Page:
For all its elliptical storytelling and time-tripping construct, Cloud Atlas is an empty affair.  Affected and predictable once the novelty wears off, which is practically immediately, at its most visceral, there’s not one real “wow” moment in Cloud Atlas, which is the last thing one would expect from its visually-minded filmmakers.  Some of the film’s scenery looks cribbed from other movies, such as Neo Seoul’s close resemblance to Blade Runner’s 2019 Los Angeles and Luisa’s San Francisco car chase draws an obvious parallel to the father of all San Francisco car chases, Bullitt.  In a jarring bit of self-homage, the Korean rebel meant to save Sonmi breaks out some familiar Matrixian martial-arts moves.  The only surprises come at the end credits, when it’s revealed how very many different characters the actors have actually played; some as different sexes, some appearing merely as images in an old photo.  When the most memorable scene of your film is the cast listing, something’s gone wrong.  Other than that, there’s not one thing to remember after Cloud Atlas’ punishing 163-minute running time is over.  I take that back, the patently awful Asian prosthetics glued onto the non-Asian cast is memorable for all the wrong reasons.  I think I shall have nightmares about it and the discomfort of seeing Caucasians in waxy yellowface, no matter how grandiose the concept, for some time.  Somehow, understanding the idea that the characters are souls that travel through time, repeating their situations over and over and are therefore played by the same actors, didn’t quite reason it away.  One of the things that makes Cloud Atlas unique is also one of its main problems in that with all these overlapping stories; the audience gets only smatterings of the hearts of the characters.  Just when we get to know and identify with one of them, it’s off to the past, present, future, or wherever the filmmakers drag us, which is unfortunate because a few of them really do stand out; like the story of callow, young Frobisher, the expressive, haunting eyes of the clone Sonmi, and her brave sibling in slavery from the past, Autua of the South Seas.  I wouldn’t have asked this movie to be any longer to accommodate more character development, though the Carry-On-esque slapstick adventures of Cavendish and the Creole-Bonic Nell-speak of the future primitives could easily have been chopped down.  The setup precludes us from caring about any of them and so much of the emotion we’re clearly meant to feel by the story’s end is not there.  This is naught to do with its excellent cast, including a brilliant Ben Whishaw as the caddish Frobisher, Hugo Weaving, back in drag as a Nurse Rached to Jim Broadbent’s bumbling Cavendish, Jim Sturgess under those cumbersome rubber prosthetics as the Neo Seoul version of Neo, and the excellent Korean star, Bae Doo-na making her American film debut.  Cloud Atlas is a model of form over function that never quite comes together.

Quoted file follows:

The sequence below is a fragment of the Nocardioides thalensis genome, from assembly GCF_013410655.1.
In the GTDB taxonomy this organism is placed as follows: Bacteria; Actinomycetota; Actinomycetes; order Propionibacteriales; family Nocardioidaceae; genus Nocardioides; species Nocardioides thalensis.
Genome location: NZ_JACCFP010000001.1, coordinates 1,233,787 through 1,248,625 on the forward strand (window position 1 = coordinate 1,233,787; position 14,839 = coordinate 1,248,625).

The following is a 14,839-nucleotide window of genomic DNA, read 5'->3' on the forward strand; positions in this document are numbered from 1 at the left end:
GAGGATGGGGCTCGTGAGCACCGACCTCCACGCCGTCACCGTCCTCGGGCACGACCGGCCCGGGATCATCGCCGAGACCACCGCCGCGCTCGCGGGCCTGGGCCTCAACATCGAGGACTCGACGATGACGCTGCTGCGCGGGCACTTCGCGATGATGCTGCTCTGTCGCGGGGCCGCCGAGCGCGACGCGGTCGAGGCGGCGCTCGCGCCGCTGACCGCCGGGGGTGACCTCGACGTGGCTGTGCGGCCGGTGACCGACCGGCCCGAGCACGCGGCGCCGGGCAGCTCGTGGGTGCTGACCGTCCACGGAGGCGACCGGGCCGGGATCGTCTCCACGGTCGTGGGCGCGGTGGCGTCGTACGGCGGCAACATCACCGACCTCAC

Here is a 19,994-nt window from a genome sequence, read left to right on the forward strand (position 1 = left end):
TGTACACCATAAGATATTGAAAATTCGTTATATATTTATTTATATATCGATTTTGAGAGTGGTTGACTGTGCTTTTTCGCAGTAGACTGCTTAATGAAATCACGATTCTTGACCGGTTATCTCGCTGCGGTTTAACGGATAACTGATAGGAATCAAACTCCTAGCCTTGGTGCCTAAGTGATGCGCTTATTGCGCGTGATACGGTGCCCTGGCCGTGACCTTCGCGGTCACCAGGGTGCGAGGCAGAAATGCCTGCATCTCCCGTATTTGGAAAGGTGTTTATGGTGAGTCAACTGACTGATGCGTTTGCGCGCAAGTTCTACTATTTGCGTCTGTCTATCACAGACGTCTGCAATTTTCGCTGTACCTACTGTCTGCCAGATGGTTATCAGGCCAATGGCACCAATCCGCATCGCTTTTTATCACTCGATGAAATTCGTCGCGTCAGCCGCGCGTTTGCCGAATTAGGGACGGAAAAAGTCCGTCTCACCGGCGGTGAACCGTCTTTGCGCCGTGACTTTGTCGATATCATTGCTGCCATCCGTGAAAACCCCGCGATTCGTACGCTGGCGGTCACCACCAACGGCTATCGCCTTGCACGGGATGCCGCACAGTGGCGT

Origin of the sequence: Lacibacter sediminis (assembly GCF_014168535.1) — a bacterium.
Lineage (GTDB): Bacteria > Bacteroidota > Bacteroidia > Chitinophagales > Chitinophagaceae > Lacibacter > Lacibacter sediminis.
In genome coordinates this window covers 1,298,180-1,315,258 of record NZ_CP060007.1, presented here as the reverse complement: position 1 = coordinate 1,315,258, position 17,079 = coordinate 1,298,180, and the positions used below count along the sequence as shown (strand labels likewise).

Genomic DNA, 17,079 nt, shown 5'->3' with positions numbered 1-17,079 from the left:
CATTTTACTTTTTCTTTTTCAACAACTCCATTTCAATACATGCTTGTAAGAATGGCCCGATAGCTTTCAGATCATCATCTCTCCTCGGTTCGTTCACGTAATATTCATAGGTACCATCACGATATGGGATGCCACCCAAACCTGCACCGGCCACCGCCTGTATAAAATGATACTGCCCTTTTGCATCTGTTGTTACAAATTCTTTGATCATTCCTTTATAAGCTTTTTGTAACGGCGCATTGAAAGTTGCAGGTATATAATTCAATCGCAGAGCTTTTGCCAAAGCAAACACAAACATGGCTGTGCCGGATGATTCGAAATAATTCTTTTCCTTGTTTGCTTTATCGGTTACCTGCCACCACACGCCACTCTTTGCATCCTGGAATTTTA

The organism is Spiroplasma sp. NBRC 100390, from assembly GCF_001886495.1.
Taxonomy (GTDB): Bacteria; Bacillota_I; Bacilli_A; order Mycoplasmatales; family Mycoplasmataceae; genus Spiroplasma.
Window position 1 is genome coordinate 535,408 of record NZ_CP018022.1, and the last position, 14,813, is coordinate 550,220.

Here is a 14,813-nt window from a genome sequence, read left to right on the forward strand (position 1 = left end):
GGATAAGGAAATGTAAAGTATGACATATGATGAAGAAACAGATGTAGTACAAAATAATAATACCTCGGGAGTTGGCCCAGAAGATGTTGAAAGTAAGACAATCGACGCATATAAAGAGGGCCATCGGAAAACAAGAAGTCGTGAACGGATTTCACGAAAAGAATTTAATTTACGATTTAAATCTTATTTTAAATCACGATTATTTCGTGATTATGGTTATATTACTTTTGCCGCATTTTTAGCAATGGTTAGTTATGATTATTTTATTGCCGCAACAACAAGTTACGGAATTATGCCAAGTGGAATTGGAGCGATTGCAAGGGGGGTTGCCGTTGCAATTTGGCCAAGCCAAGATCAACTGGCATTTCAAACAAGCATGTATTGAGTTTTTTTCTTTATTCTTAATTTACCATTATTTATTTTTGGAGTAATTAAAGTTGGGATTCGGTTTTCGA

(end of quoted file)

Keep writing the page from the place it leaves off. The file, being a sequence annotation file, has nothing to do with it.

Outside of its novel structure and audacious multifunctional casting gimmick, which is how it feels by film’s end, there isn’t much to Cloud Atlas but its threadbare, many-times-told tale of love and liberty, free will versus fate.  A moral that has already been spun by at least two of its directors at least three times before with the Wachowski’s Matrix series. While the pure ambition of telling a story in such bravura, non-linear fashion is surely to be applauded, I’d have appreciated Cloud Atlas more if it worked, or if I had merely even grown to care.


~ The Lady Miz Diva

October 26th, 2012